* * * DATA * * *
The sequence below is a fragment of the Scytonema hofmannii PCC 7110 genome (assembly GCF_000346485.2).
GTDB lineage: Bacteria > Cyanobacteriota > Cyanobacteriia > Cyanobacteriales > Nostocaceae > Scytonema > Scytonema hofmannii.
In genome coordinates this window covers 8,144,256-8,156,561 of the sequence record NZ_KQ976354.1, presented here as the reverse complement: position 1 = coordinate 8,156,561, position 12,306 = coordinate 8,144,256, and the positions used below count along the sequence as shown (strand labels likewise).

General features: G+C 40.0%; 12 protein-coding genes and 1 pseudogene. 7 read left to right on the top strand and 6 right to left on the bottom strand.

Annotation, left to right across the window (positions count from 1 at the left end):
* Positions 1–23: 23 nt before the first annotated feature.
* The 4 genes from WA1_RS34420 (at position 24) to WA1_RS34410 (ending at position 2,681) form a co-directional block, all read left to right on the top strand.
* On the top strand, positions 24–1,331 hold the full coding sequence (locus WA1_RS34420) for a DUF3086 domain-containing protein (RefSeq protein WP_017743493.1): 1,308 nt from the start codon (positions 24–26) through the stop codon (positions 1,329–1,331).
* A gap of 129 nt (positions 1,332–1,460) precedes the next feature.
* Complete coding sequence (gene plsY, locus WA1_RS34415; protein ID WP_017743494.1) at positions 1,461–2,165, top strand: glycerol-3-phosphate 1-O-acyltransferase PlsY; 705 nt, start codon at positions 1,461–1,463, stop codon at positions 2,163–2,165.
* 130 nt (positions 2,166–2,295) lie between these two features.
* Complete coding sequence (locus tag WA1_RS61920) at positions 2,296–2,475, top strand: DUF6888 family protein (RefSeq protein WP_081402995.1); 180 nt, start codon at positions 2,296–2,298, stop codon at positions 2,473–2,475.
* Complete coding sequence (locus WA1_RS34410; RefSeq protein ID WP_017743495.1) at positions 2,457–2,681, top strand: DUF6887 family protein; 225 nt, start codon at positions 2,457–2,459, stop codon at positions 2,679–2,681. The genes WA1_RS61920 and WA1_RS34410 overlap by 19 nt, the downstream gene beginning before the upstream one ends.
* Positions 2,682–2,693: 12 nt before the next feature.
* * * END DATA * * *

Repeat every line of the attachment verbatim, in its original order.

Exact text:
The sequence below is a fragment of the Scytonema hofmannii PCC 7110 genome (assembly GCF_000346485.2).
GTDB lineage: Bacteria > Cyanobacteriota > Cyanobacteriia > Cyanobacteriales > Nostocaceae > Scytonema > Scytonema hofmannii.
In genome coordinates this window covers 8,144,256-8,156,561 of the sequence record NZ_KQ976354.1, presented here as the reverse complement: position 1 = coordinate 8,156,561, position 12,306 = coordinate 8,144,256, and the positions used below count along the sequence as shown (strand labels likewise).

General features: G+C 40.0%; 12 protein-coding genes and 1 pseudogene. 7 read left to right on the top strand and 6 right to left on the bottom strand.

Annotation, left to right across the window (positions count from 1 at the left end):
* Positions 1–23: 23 nt before the first annotated feature.
* The 4 genes from WA1_RS34420 (at position 24) to WA1_RS34410 (ending at position 2,681) form a co-directional block, all read left to right on the top strand.
* On the top strand, positions 24–1,331 hold the full coding sequence (locus WA1_RS34420) for a DUF3086 domain-containing protein (RefSeq protein WP_017743493.1): 1,308 nt from the start codon (positions 24–26) through the stop codon (positions 1,329–1,331).
* A gap of 129 nt (positions 1,332–1,460) precedes the next feature.
* Complete coding sequence (gene plsY, locus WA1_RS34415; protein ID WP_017743494.1) at positions 1,461–2,165, top strand: glycerol-3-phosphate 1-O-acyltransferase PlsY; 705 nt, start codon at positions 1,461–1,463, stop codon at positions 2,163–2,165.
* 130 nt (positions 2,166–2,295) lie between these two features.
* Complete coding sequence (locus tag WA1_RS61920) at positions 2,296–2,475, top strand: DUF6888 family protein (RefSeq protein WP_081402995.1); 180 nt, start codon at positions 2,296–2,298, stop codon at positions 2,473–2,475.
* Complete coding sequence (locus WA1_RS34410; RefSeq protein ID WP_017743495.1) at positions 2,457–2,681, top strand: DUF6887 family protein; 225 nt, start codon at positions 2,457–2,459, stop codon at positions 2,679–2,681. The genes WA1_RS61920 and WA1_RS34410 overlap by 19 nt, the downstream gene beginning before the upstream one ends.
* Positions 2,682–2,693: 12 nt before the next feature.